The names of classes in Cocoa are often very descriptive. The following illustrations give an overview of the classes in UIKit. The purpose is to provide a view of the entire collection of classes so that developers of all experience levels can see the breadth of the frameworks.

In UIKit, all classes that respond to user input inherit from UIResponder, which is an NSObject subclass that provides functionality around handling user input. Figure 1-1 focuses on the subclasses of UIResponder.

UIKit classes: UIResponder tree
Figure 1-1. UIKit classes: UIResponder tree

In addition to the UIResponder class hierarchy, UIKit includes a set of classes acting as value objects, logical controllers, and abstractions of hardware features. Figure 1-2 shows these classes.

The documentation sets that accompany the iPhone SDK, in tandem with the Apple Developer Connection website, cover all the details of the Cocoa and Cocoa Touch framework classes. This book will further elaborate on key classes in the context of interaction design patterns and overall user experience, but the official documentation should remain the primary reference for developers, as each update to the iPhone SDK includes amended or edited documentation packages.

UIKit classes: controllers, value objectslogical controllershardware feature abstractionsvalue objects, device classes
Figure 1-2. UIKit classes: controllers, value objects, device classes

Foundation Overview

The Foundation layer of Cocoa Touch (and Cocoa on the Mac) provides an object-oriented abstraction to the core elements of the operating system. Foundation handles core features of Cocoa Touch, including:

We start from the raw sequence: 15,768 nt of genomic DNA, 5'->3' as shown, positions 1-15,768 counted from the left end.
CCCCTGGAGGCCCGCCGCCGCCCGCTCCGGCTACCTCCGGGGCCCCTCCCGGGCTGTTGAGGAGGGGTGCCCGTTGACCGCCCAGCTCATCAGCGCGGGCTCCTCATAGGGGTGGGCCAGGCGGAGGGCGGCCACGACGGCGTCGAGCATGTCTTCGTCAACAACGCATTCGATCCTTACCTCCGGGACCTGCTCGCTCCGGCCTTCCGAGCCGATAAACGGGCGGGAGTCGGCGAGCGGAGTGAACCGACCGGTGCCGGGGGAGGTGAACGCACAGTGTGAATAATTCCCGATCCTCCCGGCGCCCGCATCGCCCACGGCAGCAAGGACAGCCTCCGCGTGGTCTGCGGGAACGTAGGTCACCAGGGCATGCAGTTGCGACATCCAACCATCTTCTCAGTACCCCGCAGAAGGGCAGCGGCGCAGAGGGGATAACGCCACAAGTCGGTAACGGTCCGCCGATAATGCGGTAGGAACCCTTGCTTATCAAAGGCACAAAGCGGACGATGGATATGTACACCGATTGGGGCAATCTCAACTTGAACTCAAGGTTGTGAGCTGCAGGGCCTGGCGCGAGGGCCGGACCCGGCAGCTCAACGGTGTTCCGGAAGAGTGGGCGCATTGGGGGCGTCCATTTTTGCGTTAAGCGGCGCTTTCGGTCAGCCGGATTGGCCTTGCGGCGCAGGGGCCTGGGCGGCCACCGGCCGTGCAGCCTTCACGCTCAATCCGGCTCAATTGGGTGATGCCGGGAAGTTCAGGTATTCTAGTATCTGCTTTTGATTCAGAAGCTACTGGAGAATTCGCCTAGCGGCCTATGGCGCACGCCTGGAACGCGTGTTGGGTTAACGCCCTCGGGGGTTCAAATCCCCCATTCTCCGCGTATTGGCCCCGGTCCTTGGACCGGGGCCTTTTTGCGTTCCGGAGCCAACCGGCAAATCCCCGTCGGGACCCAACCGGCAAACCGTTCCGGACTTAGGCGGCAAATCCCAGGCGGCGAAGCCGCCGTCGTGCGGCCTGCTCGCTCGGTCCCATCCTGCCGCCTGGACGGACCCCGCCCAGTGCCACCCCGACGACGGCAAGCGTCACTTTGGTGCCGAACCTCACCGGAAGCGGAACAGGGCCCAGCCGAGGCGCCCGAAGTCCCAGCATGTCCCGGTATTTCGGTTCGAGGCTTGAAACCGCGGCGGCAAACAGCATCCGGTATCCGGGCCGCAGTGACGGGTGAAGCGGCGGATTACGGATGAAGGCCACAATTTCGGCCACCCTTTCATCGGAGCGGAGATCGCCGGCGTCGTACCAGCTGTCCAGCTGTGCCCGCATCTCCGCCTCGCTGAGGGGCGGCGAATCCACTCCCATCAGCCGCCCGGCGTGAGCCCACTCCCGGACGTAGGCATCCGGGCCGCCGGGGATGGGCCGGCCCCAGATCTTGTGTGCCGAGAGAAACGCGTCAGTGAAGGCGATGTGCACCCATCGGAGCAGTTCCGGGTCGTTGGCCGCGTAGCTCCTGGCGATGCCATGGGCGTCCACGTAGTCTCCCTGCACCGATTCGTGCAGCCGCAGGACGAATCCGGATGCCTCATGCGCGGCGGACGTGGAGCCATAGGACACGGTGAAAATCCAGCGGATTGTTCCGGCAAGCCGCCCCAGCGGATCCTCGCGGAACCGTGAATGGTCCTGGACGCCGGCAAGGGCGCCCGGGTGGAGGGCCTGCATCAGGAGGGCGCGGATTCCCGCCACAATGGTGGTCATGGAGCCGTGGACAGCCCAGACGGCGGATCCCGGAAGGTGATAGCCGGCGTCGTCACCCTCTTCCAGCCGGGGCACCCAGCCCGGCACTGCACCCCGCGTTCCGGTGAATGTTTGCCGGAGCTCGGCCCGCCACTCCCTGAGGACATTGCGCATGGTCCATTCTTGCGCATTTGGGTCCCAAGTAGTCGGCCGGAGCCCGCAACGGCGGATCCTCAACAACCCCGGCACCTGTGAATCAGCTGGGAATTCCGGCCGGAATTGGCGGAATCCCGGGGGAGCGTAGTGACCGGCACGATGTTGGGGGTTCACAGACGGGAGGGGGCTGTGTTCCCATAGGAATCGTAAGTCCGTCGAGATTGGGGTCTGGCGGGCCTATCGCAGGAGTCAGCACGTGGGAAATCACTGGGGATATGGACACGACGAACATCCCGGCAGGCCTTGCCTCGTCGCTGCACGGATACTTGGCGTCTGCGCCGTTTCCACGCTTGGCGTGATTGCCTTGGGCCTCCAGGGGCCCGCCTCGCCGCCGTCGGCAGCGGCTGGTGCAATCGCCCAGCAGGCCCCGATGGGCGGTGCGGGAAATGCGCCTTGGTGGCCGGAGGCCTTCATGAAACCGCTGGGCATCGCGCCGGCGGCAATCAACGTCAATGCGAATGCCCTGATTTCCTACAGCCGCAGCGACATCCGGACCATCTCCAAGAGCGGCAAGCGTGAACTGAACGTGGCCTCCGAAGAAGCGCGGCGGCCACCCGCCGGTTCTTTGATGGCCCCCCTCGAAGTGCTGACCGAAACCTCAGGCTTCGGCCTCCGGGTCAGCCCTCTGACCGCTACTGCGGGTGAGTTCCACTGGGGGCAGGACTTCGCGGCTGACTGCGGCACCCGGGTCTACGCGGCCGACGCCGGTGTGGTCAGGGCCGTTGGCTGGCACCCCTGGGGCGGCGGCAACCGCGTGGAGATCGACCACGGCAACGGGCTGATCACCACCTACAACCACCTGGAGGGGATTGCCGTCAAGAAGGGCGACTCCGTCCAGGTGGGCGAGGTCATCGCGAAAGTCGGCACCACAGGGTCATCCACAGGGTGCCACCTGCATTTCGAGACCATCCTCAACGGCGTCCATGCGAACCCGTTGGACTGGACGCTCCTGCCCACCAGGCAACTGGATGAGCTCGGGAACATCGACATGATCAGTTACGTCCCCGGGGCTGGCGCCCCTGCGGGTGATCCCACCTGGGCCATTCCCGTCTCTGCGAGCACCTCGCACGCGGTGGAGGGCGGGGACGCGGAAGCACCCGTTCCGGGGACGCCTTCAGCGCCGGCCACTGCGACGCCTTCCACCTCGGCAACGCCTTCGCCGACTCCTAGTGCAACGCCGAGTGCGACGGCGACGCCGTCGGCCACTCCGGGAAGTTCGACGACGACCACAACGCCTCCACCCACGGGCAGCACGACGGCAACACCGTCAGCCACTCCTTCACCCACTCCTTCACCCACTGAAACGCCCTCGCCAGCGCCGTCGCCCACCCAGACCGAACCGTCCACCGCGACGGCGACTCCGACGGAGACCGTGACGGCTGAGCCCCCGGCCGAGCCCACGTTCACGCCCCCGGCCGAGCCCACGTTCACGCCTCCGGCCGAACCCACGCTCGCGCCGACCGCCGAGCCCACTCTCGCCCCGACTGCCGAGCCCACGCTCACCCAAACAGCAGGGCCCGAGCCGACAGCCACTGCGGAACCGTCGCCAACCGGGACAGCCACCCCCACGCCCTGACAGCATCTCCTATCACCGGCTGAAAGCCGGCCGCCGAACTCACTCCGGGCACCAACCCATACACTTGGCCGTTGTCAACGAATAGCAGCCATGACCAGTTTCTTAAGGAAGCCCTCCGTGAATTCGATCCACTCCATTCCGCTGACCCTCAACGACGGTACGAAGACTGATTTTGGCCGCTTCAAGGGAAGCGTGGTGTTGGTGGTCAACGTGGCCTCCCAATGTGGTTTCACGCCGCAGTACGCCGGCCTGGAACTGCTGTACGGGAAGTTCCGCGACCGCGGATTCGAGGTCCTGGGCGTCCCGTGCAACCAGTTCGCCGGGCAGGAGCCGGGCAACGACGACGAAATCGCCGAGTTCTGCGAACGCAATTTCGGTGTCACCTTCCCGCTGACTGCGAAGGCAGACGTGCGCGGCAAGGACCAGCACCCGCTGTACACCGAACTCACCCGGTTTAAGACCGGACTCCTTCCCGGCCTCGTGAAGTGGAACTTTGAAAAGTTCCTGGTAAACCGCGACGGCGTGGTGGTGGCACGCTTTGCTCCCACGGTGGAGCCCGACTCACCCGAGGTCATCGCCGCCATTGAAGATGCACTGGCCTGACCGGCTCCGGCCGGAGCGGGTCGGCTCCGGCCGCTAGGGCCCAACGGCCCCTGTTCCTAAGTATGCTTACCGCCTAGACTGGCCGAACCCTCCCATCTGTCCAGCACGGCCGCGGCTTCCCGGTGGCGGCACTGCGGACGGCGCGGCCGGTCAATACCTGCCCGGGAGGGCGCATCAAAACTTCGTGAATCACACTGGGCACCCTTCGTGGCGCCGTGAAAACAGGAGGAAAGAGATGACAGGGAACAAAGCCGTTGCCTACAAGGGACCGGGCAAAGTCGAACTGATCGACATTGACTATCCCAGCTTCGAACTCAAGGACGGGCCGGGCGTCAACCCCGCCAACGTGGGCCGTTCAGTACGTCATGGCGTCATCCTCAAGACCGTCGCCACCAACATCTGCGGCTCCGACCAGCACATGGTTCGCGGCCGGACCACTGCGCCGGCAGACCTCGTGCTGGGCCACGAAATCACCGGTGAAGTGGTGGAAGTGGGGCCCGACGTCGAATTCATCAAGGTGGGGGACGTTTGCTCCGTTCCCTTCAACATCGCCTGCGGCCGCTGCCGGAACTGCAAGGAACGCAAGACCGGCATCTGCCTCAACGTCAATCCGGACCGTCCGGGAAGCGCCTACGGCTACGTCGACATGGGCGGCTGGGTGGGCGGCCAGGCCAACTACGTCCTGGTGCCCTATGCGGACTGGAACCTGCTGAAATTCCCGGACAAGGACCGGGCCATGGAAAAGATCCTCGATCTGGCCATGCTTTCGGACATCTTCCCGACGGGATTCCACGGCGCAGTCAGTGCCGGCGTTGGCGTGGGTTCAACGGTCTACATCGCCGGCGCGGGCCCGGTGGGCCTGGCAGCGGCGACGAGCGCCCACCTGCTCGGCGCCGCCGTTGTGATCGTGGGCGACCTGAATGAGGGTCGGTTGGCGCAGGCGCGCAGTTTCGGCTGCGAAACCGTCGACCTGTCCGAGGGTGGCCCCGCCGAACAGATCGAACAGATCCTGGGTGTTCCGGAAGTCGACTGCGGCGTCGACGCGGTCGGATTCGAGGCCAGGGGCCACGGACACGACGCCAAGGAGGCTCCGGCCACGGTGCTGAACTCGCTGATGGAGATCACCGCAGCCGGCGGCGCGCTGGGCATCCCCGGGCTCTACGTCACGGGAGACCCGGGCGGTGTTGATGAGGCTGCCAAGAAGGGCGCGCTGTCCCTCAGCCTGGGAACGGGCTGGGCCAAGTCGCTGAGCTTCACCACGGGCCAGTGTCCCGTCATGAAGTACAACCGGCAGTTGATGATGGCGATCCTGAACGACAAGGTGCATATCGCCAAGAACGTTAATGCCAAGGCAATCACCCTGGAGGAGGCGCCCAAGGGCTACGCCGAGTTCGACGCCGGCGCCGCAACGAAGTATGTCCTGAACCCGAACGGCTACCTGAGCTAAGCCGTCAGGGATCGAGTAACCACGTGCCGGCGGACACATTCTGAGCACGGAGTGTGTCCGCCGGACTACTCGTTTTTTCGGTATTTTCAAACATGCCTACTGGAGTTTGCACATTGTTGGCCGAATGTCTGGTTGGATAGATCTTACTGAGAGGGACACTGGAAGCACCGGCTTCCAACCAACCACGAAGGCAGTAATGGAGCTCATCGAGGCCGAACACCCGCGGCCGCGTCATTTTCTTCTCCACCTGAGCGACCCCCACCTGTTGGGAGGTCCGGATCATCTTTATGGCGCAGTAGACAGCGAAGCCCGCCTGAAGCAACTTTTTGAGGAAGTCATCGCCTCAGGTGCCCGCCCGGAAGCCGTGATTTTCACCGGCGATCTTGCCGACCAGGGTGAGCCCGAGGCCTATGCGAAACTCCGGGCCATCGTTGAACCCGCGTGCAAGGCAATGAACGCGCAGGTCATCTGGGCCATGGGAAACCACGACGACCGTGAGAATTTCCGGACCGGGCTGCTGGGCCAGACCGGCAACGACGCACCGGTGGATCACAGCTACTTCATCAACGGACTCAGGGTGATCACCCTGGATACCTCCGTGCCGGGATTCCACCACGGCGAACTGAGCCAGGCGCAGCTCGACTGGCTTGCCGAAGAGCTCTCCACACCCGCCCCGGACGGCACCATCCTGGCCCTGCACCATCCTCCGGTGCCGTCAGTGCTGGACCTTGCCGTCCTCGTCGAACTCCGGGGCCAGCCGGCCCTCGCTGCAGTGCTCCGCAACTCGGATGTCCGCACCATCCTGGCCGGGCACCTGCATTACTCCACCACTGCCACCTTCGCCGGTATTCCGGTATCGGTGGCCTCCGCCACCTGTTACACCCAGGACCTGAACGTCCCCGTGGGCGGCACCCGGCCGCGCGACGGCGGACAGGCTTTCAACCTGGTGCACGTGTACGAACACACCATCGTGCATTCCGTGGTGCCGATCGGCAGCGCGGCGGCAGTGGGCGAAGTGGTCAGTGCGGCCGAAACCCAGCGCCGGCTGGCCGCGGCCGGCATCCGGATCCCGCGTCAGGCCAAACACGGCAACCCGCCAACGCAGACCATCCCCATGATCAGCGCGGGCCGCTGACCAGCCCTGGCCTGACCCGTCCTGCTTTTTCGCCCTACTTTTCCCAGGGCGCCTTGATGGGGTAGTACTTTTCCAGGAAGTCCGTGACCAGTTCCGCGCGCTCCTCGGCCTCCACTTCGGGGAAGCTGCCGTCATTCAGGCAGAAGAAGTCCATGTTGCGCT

• Essential object behavior, such as memory management mechanisms

  • Inter-object notification mechanisms, such as event dispatching

  • Access to resource bundles (files bundled with your application)

  • Internationalization and localization of resources, such as text strings and images

  • Data management tools (SQLite, filesystem access)

  • Object wrappers of primitive types, such as NSInteger, NSFloat, and NSString

All Cocoa Touch applications must link against Foundation because Foundation contains the classes that make a Cocoa application work—including many classes that are integral in the functioning of the user interface framework. For example, many UIKit methods use NSString objects as arguments or return values from methods.

The Foundation class tree as supported by Cocoa Touch is illustrated in Figures 1-3 to 1-9. The class hierarchy diagrams are logically grouped according to coarse functionality. This conceptual grouping mirrors the organization used by Apple in the Cocoa Fundamentals Guide included in the developer documentation. You should consult the Cocoa Fundamentals Guide and the class documentation provided by Apple as part of the iPhone SDK install for updated, in-depth information about the framework classes.

Figure 1-3 shows a subset of NSObject subclasses that represent value objects. Value objects are used to represent non-functional values—primitives, dates, generic binary data—and to provide utility methods for those values.

Value objects
Figure 1-3. Value objects

Figure 1-4 maps the NSObject subclasses that focus on XML and string management. The XML classes are particularly useful when working with web services. Strings are used constantly, and Cocoa developers spend a lot of time working with NSString instances.

Foundation provides powerful classes for collection management. These classes are shown in Figure 1-5. Standard collection types such as arrays, sets, and hash tables are included, along with classes used for enumerating through collections.

XML and strings
Figure 1-4. XML and strings
Collections
Figure 1-5. Collections

Figure 1-6 illustrates classes that focus on operating system services, file operations, and inter-process communication (IPC).

Operating system services: operations, file operations, interprocess communication
Figure 1-6. Operating system services: operations, file operations, interprocess communication